Drugged Driving THC Fact Page – DUI Lawyer
Grand Rapids Criminal Defense Lawyer
Medical Marijuana, THC and Drugged Driving.
As more states enact medical marijuana laws (25 medical marijuana states plus D.C. at last count), the new marijuana laws directly conflict with long-enshrined, strict Zero Tolerance prohibitions on driving under the influence of any Schedule 1 drug, which includes cannabis, more commonly also known as marijuana.
It is important to note that ALL STATES prohibit driving a motor vehicle while you are impaired. If you are impaired by any substance, you are not allowed to drive, whether you are impaired by prescription drugs, alcohol, cocaine, marijuana, water, vitamins, etcetera. The important difference between drunk driving and drugged driving, is that with alcohol there is a clearly defined, federally mandated .08 blood alcohol (BAC) limit. Contrary to public perception, it is not illegal to drink and drive, so long as your ability to operate the car safely is not impaired OR you are not over the legal limit of .08.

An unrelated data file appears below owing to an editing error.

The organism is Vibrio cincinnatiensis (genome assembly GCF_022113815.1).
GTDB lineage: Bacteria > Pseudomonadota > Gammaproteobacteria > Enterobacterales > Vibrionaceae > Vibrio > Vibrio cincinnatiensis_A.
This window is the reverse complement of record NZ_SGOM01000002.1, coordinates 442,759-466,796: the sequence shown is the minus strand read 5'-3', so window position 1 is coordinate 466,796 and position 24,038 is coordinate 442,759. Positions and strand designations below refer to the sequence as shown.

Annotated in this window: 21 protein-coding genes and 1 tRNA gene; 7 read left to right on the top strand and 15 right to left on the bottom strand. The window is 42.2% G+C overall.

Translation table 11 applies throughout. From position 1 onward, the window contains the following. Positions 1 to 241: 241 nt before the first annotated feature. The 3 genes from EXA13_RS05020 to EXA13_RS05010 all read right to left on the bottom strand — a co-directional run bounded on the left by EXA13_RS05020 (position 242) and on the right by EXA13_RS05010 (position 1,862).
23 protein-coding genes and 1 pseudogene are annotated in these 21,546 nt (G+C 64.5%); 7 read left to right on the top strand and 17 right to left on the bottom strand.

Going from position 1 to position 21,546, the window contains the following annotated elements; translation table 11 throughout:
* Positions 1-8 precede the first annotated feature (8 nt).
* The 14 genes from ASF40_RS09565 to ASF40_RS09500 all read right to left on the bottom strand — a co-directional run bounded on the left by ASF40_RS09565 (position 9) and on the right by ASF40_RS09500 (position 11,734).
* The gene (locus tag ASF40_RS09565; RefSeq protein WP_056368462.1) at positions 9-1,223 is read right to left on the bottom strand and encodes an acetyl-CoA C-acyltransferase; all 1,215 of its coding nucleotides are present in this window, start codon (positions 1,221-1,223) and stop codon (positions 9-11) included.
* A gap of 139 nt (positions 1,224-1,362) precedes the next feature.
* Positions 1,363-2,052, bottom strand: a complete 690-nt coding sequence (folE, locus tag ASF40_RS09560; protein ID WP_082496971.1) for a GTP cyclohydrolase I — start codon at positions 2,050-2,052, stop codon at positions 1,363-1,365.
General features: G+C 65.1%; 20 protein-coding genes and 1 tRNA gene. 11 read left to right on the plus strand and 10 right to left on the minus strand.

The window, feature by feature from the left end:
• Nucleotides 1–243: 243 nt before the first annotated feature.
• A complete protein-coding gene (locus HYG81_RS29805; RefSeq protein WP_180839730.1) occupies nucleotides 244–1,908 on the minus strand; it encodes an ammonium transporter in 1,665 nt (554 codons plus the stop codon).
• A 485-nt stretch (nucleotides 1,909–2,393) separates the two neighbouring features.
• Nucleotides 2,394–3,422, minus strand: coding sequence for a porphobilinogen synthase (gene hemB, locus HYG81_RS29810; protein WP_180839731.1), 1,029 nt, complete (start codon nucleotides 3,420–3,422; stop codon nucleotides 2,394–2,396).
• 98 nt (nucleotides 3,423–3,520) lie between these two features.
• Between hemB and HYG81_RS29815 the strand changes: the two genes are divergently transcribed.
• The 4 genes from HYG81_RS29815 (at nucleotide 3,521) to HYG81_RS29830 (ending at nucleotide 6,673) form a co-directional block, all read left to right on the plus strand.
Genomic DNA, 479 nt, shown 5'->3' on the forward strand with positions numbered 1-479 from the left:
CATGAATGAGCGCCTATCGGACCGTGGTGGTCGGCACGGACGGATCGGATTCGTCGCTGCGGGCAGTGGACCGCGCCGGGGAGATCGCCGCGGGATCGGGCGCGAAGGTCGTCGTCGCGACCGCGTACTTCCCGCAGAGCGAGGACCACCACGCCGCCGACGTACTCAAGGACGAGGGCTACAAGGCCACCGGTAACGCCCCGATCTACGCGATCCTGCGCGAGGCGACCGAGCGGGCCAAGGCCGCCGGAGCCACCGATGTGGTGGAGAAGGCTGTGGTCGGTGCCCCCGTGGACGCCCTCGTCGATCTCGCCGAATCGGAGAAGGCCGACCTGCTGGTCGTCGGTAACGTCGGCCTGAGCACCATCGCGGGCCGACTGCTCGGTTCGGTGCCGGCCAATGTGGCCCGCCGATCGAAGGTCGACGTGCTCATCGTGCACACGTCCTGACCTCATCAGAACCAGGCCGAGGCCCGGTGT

In cases involving low alcohol readings under .08 or someone who is allegedly impaired by prescription drugs, the prosecuting attorney must prove actual impairment of the driver beyond a reasonable doubt. Impairment can be shown by evidence the driver was weaving, driving over the fog line, erratic driving, failure to use headlights, speeding, and failure on the roadside sobriety tests. Assuming you are not over the .08 limit or are impaired by prescription drugs, a jury would deliberate and have to decide whether the state or local prosecutor had proved impairment beyond a reasonable doubt.